Repositioning Distressed Retail Assets

Posted by on Oct 23, 2012 in Blog | 0 comments

Randyl Drummer from CoStar recently posted a story on their website of the need and recent trend for repositioning distressed assets such as malls and other under-performing retail centers in order to transform them into income-producing properties through alternative uses.  This story really hit home with Urban One as we have been consulting in the retail sector for the past several years now.  For retail properties that have gone dark or are far from meeting original expectations, a major redevelopment, downsizing, changing the tenant mix, or resetting debt (refinancing) are some of the ways to reclaim the particular property’s highest and best use.

As Generation Y and a substantial portion of Generation X are moving away from suburban areas in favor of transit-oriented urban city cores, property owners and developers face difficult choices.  Their malls, retail centers, and suburban office buildings, which were once very lucrative, are now becoming distressed and essentially, obsolete, due to a shift in the market and demographics.  They are now forced to go back and take a harder look at the highest and best use of their properties.  In most cases, the only way to turn these back into an income-positive asset is to “rehabilitate, re-tenant, refinance, and reposition left-for-dead mall properties, or tear them down and start over again,” according to CoStar.  This hypothesis is also in line with Wednesday’s newly released Emerging Trends 2013 forecast and survey by the Urban Land Institute (ULI) and PricewaterhouseCoopers LLP (PwC).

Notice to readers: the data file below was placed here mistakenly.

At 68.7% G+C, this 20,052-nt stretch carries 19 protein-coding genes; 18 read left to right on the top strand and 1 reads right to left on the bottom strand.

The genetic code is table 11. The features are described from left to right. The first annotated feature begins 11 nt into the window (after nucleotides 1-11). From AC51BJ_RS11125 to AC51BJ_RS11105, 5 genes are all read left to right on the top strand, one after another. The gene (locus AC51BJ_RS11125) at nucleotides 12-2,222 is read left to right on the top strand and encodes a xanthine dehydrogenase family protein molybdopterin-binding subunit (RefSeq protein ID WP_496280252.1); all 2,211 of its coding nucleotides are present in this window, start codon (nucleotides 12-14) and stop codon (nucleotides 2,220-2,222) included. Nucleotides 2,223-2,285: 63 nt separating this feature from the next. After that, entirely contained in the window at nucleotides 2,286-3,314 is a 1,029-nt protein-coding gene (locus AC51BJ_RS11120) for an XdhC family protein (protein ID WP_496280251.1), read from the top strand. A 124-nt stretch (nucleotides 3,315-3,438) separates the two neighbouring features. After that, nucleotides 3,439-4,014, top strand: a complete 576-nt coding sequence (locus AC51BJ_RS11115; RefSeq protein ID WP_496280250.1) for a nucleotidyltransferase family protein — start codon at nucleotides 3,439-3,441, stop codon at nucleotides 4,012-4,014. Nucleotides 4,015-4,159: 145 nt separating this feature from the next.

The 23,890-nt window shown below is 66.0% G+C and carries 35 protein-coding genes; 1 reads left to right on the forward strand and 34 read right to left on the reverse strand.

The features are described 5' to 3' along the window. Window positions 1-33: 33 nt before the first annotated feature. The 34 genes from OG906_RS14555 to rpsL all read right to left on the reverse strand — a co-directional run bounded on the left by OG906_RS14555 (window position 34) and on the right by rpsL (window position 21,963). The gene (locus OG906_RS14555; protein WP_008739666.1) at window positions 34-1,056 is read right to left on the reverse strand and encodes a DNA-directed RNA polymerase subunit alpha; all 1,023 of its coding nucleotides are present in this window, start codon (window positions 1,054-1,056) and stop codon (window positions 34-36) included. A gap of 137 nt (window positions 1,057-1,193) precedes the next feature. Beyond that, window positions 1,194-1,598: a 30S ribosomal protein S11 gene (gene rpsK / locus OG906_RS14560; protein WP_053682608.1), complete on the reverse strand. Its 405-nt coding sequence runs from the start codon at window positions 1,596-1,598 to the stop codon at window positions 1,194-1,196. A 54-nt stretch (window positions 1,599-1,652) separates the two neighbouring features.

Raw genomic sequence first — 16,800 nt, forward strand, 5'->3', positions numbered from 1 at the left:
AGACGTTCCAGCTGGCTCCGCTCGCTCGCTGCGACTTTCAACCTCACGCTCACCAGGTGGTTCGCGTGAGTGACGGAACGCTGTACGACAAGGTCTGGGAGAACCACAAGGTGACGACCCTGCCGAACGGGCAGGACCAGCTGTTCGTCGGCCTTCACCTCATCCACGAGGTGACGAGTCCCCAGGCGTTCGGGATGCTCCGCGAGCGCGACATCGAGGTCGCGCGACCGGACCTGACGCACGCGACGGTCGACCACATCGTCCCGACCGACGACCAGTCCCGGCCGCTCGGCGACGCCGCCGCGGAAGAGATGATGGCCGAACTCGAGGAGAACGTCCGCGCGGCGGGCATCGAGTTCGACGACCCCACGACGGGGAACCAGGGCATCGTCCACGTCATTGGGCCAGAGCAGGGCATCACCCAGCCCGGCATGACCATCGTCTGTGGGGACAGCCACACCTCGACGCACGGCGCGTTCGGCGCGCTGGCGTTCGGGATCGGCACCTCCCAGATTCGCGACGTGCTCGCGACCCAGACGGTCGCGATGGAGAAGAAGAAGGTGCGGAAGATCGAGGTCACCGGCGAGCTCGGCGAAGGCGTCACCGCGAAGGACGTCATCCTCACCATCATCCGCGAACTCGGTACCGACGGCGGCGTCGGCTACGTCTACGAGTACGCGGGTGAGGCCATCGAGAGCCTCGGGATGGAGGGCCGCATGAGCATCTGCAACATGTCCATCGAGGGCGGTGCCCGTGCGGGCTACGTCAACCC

According to ULI, “visonary local planners, [property owners] and developers [alike] have a target-rich environment for reconsidering how these “ghost” mall sites can reconnect with future growth in communities. Urban theorists are revisiting the whole concept of piecemeal development of malls, strip centers, housing and office campuses as compact mixed-use projects near transit hubs gain traction.”

Since, re-tenanting, or changing up the existing tenant mix and bringing in new blue-chip national tenants, can be a daunting task and sometimes an unachievable one due to terms of existing long-term leases,  therefore “blighted properties that cannot be re-tenanted with department stores or shops are being converted into churches, office buildings, light-industrial, government buildings, town centers, parks and transit centers, said Jonathan Miller, author of the Emerging Trends study, during a presentation Wednesday.”

ULI Chief Executive Officer Patrick Phillips said “local governments are beginning to show more flexibility in zoning and development standards combined with public-private tools like tax-increment financing, to encourage redevelopment of old malls for such uses.”

“The regulatory and financing structures are evolving in a way that should allow more of these properties to be repurposed in a productive way,” Phillips said.

According to Stephen Blank, chief ULI fellow, capital markets and finance, ”there may be some breakout in certain markets where capital flows into these assets. And there are funds to repurpose them, rather than watching them sit and wither away.”

Our advice to any property owners that may have assets that fall into this category, is to run several different repositioning scenarios to see how each of them effect your incremental return.  Of course, if you need any assistance on this underwriting to determine the highest and best use for your property or portfolio, Urban One is always here, so just let us know.

To read the full story on CoStar, please follow this link: When Retail Won’t Work: Alternative Uses for Converting Former Ghost Malls Back Into Income-Producing Property: Major Mall Makeover, Downsizing and Debt Reset Often Only Way to Reclaim Property’s Highest And Best Use.

 

Images courtesy of Urban One and Regency Centers

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